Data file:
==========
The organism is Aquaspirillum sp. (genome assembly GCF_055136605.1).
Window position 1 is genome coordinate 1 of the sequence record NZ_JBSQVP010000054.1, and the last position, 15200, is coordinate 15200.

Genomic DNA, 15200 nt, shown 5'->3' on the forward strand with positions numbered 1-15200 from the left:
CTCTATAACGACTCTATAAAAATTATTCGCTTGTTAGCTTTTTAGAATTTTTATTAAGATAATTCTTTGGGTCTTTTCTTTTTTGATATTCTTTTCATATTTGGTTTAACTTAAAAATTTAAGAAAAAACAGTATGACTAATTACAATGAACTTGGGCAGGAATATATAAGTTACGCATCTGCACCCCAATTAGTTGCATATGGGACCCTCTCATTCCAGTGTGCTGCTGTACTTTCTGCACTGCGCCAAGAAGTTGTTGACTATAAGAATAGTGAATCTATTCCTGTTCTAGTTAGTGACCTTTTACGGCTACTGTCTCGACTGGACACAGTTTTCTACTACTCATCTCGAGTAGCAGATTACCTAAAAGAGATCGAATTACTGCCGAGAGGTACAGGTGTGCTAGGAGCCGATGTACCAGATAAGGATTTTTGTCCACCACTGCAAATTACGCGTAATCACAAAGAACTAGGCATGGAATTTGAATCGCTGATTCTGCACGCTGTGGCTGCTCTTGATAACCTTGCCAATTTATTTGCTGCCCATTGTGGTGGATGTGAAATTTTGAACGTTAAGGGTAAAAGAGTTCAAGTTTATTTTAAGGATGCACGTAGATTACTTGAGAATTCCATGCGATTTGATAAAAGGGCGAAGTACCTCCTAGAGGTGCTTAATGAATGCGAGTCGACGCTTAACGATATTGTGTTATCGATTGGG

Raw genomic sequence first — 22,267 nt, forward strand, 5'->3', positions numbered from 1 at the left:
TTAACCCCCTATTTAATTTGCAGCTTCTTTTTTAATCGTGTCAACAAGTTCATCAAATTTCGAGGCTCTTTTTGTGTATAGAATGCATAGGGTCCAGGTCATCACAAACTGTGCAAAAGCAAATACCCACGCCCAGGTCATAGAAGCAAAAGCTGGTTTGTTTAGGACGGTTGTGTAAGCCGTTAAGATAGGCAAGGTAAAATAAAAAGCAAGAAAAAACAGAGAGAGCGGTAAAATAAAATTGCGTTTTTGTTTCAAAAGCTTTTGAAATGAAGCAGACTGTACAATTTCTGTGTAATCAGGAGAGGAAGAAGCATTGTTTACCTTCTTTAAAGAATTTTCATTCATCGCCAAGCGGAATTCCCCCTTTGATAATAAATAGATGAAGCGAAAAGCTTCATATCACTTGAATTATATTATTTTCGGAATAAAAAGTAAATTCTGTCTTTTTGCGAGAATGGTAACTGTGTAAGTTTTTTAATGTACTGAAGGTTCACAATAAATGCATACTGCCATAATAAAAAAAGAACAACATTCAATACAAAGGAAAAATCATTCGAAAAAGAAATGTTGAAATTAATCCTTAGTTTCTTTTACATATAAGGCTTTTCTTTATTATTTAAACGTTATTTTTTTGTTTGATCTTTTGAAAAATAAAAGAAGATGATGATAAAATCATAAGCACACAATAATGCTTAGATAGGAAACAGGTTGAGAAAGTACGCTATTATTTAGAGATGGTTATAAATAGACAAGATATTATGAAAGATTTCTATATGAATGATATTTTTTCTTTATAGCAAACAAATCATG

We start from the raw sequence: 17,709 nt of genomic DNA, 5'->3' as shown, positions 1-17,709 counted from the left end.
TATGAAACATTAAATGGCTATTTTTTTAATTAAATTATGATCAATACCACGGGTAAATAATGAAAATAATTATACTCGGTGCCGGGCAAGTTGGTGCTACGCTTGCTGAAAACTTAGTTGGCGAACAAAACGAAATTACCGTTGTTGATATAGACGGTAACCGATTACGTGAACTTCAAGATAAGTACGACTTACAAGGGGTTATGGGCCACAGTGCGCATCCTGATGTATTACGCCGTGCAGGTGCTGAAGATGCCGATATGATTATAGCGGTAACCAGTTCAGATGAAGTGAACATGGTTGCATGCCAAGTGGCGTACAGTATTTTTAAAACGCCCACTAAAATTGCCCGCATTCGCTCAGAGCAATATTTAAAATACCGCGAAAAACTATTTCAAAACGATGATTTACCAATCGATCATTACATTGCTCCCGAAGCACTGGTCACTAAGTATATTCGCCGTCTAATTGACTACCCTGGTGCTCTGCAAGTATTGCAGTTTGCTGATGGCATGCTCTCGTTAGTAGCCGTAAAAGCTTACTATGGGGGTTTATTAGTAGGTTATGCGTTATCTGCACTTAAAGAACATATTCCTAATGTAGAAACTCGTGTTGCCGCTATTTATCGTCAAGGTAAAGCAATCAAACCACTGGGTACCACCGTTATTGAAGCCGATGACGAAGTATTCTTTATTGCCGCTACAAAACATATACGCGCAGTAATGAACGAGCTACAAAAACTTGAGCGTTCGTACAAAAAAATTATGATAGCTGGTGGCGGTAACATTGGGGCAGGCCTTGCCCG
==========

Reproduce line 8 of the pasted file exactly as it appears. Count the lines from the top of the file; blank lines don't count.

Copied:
TATGAAACATTAAATGGCTATTTTTTTAATTAAATTATGATCAATACCACGGGTAAATAATGAAAATAATTATACTCGGTGCCGGGCAAGTTGGTGCTACGCTTGCTGAAAACTTAGTTGGCGAACAAAACGAAATTACCGTTGTTGATATAGACGGTAACCGATTACGTGAACTTCAAGATAAGTACGACTTACAAGGGGTTATGGGCCACAGTGCGCATCCTGATGTATTACGCCGTGCAGGTGCTGAAGATGCCGATATGATTATAGCGGTAACCAGTTCAGATGAAGTGAACATGGTTGCATGCCAAGTGGCGTACAGTATTTTTAAAACGCCCACTAAAATTGCCCGCATTCGCTCAGAGCAATATTTAAAATACCGCGAAAAACTATTTCAAAACGATGATTTACCAATCGATCATTACATTGCTCCCGAAGCACTGGTCACTAAGTATATTCGCCGTCTAATTGACTACCCTGGTGCTCTGCAAGTATTGCAGTTTGCTGATGGCATGCTCTCGTTAGTAGCCGTAAAAGCTTACTATGGGGGTTTATTAGTAGGTTATGCGTTATCTGCACTTAAAGAACATATTCCTAATGTAGAAACTCGTGTTGCCGCTATTTATCGTCAAGGTAAAGCAATCAAACCACTGGGTACCACCGTTATTGAAGCCGATGACGAAGTATTCTTTATTGCCGCTACAAAACATATACGCGCAGTAATGAACGAGCTACAAAAACTTGAGCGTTCGTACAAAAAAATTATGATAGCTGGTGGCGGTAACATTGGGGCAGGCCTTGCCCG